Iranian Journal of Nursing and Midwifery Research

LETTER TO THE EDITOR
Year
: 2020  |  Volume : 25  |  Issue : 6  |  Page : 539-

The role of the coronavirus pandemic on social attitudes towards the human aspects of the nursing profession


Fakhredin Taghinezhad1, Eesa Mohammadi1, Mojgan Khademi2,  
1 Department of Nursing, Faculty of Medical Sciences, Tarbiat Modares University, Tehran, Iran
2 Social Determinants of Health Research Center, Lorestan University of Medical Sciences, Khorramabad, Iran

Correspondence Address:
Prof. Eesa Mohammadi
Department of Nursing, Faculty of Medical Sciences, Tarbiat Modares University, Tehran
Iran




How to cite this article:
Taghinezhad F, Mohammadi E, Khademi M. The role of the coronavirus pandemic on social attitudes towards the human aspects of the nursing profession.Iranian J Nursing Midwifery Res 2020;25:539-539


How to cite this URL:
Taghinezhad F, Mohammadi E, Khademi M. The role of the coronavirus pandemic on social attitudes towards the human aspects of the nursing profession. Iranian J Nursing Midwifery Res [serial online] 2020 [cited 2023 Feb 9 ];25:539-539
Available from: https://www.ijnmrjournal.net/text.asp?2020/25/6/539/300270


Full Text



Dear Editor,

One of the international challenges for nurses, especially in developing countries, is dissatisfaction with social status and not being seen as they deserve. The social image of nursing is one of the long-standing concerns of this profession, which has extensive effects on many other issues.[1] Despite its rich theoretical background, the practical manifestations of “humanistic nursing” and “lovely caring” are not tangible to all clients and collective memory. So that criticism about caring quality is still part of feedback from clients. At the present time, there seems to be a turning point in the history of modern nursing; the emergence and spread of Covid-19 virus as an international threat has disrupted all global equations and seriously affected normal life in most countries. This uninvited guest, has created a unique opportunity in some ways for the recognition of the values and real position of nursing. The pervasive social fear, its unknown and mysterious outbreak, and uncertainty about the future have caused health and medical staff, especially nurses, to play the role of health soldiers and the savior of human lives, depicting beautiful manifestations of humanity by giving a lot of life and soul costs, altruism and merge “love and caring” that have been explained for years by theorists.[2],[3] For example, in Iran, all the media, high-ranking officials and groups of people praise the efforts and sacrifices of the medical staff and nurses which can be found only once before, during the 8-year Iran-Iraq war. This situation is also reported in many other countries, including Germany, Italy, and so on. Although nurses and healthcare professionals have always been in touch with infectious patients as part of their profession, global focus on COVID-19 pandemic have provided a unique image depicting the important role of nursing. These sacrifices are unprecedented after sacrifices of “The Lady with the Lamp”, in reducing Crimean War-induced mortality in modern nursing history.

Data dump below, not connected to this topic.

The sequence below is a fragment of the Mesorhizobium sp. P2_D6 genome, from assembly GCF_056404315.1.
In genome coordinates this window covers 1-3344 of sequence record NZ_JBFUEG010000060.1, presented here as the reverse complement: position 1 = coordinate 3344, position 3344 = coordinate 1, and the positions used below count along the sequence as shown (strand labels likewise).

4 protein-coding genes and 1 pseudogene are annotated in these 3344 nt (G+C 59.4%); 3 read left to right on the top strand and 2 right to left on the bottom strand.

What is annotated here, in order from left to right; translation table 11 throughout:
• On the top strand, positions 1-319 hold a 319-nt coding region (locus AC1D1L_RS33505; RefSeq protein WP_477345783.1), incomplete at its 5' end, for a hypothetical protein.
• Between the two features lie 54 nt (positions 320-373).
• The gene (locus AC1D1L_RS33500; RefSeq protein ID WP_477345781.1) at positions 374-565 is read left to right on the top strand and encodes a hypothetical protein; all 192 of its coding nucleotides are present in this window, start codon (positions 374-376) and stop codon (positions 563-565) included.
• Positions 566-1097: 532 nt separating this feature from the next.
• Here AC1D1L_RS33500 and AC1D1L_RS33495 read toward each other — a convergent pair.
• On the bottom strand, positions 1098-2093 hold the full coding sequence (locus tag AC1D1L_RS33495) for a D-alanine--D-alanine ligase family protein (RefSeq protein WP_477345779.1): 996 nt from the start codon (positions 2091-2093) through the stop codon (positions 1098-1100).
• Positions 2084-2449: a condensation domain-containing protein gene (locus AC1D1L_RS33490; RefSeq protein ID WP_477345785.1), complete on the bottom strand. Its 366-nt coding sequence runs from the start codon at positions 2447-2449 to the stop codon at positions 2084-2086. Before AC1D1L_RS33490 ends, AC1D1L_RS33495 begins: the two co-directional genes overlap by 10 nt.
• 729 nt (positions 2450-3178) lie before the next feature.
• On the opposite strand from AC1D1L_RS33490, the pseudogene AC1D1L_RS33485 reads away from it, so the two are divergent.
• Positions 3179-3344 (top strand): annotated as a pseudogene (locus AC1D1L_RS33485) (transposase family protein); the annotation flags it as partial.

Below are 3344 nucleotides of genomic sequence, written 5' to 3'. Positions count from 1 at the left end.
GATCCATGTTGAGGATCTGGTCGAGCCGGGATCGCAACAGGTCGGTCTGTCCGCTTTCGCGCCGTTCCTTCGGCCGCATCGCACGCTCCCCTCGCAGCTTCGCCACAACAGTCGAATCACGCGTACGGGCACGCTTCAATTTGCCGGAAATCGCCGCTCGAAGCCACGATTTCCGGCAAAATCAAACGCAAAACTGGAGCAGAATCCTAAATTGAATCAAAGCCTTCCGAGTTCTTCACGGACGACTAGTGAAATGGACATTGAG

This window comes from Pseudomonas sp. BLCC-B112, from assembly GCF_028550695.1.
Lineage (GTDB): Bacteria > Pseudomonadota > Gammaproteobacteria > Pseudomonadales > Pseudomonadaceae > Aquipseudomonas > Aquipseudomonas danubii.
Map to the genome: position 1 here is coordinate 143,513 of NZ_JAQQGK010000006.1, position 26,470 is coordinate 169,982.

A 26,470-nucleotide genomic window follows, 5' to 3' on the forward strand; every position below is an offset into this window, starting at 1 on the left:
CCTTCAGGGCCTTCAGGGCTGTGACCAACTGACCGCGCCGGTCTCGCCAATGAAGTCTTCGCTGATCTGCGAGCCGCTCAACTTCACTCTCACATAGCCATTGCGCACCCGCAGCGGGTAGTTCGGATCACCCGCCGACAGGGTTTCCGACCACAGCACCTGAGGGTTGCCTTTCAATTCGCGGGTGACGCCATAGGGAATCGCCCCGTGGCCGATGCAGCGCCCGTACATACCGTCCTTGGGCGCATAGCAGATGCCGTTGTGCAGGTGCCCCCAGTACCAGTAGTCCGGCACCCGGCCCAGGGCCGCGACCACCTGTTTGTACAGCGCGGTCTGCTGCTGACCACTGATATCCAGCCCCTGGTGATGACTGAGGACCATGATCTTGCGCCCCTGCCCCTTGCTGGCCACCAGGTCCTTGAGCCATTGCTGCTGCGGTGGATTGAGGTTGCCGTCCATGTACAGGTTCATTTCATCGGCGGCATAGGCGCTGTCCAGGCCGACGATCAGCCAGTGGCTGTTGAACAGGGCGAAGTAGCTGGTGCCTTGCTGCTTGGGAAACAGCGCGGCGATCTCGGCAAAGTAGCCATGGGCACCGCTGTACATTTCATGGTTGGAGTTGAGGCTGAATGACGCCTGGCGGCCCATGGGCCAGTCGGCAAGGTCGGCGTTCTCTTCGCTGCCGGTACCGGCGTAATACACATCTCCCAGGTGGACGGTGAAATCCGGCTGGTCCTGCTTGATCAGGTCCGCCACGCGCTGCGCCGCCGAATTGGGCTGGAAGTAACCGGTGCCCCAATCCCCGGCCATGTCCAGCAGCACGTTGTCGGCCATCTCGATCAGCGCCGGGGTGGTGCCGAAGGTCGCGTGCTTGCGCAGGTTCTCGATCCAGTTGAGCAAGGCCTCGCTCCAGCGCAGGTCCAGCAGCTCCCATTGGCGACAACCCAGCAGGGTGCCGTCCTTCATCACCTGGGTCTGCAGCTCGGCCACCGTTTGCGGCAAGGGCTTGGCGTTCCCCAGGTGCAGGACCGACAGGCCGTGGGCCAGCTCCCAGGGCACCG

These rapid changes occur in the year 2020, which is designated by the WHO as the “Year of the Nurse and Midwife” to emphasize the vital role of nurses and midwives in promoting public health. More than other measures, COVID-19 pandemic has helped to achieve this goal. Although daily death of many people is heart-rending, the proper management of the current situation can be influential in flourishing nursing profession, promotion of nursing social status and realization of the humanistic and moral potential of nursing profession.

Financial support and sponsorship

Iran Research Council of the Tarbiat Modares University, Tehran, Iran

Conflict of interest

Nothing to declare.

References

1Gunawan J, Aungsuroch Y, Sukarna A, Nazliansyah, Efendi F. The image of nursing as perceived by nurses: A phenomenological study. Nurs Midwifery Stud 20187:180-5.
2Paterson JG, Zderad LT. Humanistic Nursing. New York: National League for Nursing; 1976.
3Watson J. Human Caring Science. Jones & Bartlett Publishers; 2011.